They wanted me to wear a heart monitor for 30 days.
I told them, “No.”
I’m not the type of girl who needs a heart monitor for 30 days.
I am healthy, fit and strong. I tell myself that every day. I want my ears to hear those words, constantly.
I am living from my end game, expecting the best to happen.
And, I still have seizures. I feel like I’m going to have one right now.
Sometimes, I feel them coming for days, and they never arrive. Sometimes, I don’t feel them coming at all.
But, they always start with my heart, building up speed, revving itself into a dizzy furry, without my permission.
It’s been awhile – maybe a month – since I felt the revving engines of my heart flutter out of control into a seizure. But, most afternoons, around three, I start to feel the sickness of seizures that never come – in my shoulders, sharp pains creep up and around like fingers digging into me. They never come, but I fight them constantly.
I have fifteen affirmations hanging above my desk. I repeat their “I am” statements daily. They are powerful – they make things happen, I’ve seen it. 90% of my wishes have been fulfilled in those affirmations…
I go to the gym now. I’m one of those people who wears a strappy, sexy sports bra under her tank top. I’m one of those people who wears neon pink tennis shoes on the treadmill. I have a gym ID badge, a workout plan, and extra hair ties in my backpack for messy gym-buns.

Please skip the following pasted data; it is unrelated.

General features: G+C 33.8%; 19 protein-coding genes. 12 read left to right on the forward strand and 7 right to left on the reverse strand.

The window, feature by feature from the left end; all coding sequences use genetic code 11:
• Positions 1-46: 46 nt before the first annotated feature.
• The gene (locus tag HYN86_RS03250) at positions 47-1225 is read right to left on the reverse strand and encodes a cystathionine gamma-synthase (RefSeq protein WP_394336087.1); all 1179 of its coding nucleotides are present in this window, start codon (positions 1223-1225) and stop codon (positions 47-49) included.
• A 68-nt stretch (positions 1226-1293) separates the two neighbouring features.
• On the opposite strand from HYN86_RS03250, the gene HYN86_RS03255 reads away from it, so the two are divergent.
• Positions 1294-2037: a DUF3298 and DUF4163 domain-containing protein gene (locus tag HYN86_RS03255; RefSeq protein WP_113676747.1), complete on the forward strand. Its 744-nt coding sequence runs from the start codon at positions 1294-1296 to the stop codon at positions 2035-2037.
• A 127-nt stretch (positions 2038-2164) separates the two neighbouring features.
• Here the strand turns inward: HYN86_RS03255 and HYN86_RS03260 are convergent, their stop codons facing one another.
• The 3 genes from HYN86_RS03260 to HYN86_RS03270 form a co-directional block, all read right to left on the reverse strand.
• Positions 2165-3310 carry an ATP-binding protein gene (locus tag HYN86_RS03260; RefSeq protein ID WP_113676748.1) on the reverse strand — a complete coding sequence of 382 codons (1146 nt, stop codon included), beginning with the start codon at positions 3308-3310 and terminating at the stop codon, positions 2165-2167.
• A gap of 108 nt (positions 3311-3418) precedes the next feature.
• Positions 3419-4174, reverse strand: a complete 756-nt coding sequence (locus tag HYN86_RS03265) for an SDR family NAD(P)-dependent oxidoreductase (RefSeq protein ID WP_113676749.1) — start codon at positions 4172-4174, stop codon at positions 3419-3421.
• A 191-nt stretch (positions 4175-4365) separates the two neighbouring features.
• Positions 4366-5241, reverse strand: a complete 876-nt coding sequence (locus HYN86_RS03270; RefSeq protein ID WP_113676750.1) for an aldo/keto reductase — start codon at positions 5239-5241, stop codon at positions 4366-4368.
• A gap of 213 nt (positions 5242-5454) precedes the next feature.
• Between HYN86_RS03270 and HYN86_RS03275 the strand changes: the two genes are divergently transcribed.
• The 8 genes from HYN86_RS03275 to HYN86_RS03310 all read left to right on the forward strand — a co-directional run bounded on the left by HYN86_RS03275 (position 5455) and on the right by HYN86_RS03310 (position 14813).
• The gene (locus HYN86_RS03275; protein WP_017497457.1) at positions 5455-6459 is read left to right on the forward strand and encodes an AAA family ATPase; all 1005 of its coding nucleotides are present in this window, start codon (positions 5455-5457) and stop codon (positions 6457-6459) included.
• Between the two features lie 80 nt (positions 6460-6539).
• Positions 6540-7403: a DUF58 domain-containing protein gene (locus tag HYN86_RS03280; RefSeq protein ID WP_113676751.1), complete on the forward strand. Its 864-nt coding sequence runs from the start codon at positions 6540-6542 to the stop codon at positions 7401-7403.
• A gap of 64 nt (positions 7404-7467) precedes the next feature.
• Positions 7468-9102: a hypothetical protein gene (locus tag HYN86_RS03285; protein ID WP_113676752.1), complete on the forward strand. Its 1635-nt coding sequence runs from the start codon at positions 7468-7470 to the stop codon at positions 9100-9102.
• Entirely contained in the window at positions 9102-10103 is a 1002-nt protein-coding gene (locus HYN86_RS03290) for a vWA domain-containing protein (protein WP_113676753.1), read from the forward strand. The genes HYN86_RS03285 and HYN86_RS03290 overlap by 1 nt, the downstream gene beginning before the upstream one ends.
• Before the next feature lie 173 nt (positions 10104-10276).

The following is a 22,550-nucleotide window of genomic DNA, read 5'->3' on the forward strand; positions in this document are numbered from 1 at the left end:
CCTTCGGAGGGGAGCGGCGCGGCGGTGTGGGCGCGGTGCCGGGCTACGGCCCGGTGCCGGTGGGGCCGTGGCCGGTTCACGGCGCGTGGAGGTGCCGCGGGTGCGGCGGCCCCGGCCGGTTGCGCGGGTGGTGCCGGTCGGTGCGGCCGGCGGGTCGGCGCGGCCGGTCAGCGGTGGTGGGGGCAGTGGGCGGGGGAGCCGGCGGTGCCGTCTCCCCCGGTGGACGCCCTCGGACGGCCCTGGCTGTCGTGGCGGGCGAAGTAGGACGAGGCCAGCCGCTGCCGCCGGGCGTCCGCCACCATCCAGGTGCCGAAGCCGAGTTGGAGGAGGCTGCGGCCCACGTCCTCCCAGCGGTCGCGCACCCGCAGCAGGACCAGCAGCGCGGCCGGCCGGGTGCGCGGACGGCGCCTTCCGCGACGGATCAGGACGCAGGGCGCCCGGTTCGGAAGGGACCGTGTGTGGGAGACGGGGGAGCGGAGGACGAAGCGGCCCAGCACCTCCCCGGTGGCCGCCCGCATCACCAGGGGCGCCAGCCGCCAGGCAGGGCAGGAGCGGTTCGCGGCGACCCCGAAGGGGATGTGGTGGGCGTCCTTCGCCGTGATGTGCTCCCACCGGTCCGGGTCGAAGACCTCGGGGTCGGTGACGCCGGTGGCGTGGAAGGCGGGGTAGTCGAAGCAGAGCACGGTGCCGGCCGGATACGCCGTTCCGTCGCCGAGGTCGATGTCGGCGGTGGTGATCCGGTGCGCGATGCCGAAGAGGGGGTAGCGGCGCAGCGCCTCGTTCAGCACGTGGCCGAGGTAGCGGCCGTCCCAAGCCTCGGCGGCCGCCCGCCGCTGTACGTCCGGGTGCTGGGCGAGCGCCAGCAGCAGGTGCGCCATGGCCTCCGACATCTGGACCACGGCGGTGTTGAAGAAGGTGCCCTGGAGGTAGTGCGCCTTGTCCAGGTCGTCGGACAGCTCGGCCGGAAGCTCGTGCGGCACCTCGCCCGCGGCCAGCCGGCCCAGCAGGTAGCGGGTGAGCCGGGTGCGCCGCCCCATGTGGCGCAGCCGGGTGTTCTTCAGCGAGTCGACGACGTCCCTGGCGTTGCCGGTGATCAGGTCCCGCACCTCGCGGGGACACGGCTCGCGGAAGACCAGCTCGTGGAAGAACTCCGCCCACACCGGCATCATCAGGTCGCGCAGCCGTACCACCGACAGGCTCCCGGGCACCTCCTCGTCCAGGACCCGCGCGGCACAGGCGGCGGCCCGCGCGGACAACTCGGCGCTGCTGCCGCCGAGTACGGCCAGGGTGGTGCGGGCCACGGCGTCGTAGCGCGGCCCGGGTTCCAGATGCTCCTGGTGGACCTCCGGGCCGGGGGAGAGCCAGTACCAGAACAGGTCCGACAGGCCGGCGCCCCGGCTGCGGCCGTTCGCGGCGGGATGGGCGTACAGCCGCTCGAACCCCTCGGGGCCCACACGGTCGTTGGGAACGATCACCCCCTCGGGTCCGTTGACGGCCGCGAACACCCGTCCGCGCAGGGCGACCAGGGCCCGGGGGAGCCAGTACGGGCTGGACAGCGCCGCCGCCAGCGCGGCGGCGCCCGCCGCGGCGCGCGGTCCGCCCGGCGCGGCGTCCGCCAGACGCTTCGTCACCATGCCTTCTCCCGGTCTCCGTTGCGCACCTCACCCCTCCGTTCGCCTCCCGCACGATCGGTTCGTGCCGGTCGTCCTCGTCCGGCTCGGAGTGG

My muscles are sore today from all the weights I lifted at the gym this week. I’ve lost ten pounds, and several inches off my waist.
I still can’t run, but I can walk. Running makes me feel like I need to sleep for a week or three. Walking makes me feel like I could just keep going and make it to the redwoods of Oregon or the sharp, steep streets of San Francisco’s Nob Hill.
I’m going to walk 3.10686 miles in my first marathon in ten days.
I walked 20 miles in Maui last month . My lungs could finally breathe in Maui. Arizona’s altitude and junipers ask so much of these lungs each winter.
In Maui, I laid on the beach for five hours and asked the waves to heal my seizures. I broke out in hives, and ran into the ocean to feed myself to the water. The hives disappeared.
Five times a day an alarm goes off on my phone now. It reads: PROUD, ON FIRE, CONFIDENT. I am proud, on fire and confident, most of the time now: proud of digging myself out of a grave, confident I’ll land a literary agent and book deal soon, and on fire with passion and enthusiasm for life.
My heart is still racing; I wish it would slow down now, and let me catch up.
I still feel like I might have seizures. I think I’ll go lay down.
I canceled the appointments with the heart doctor.
I’m not the kind of girl who needs to wear a heart monitor. Am I.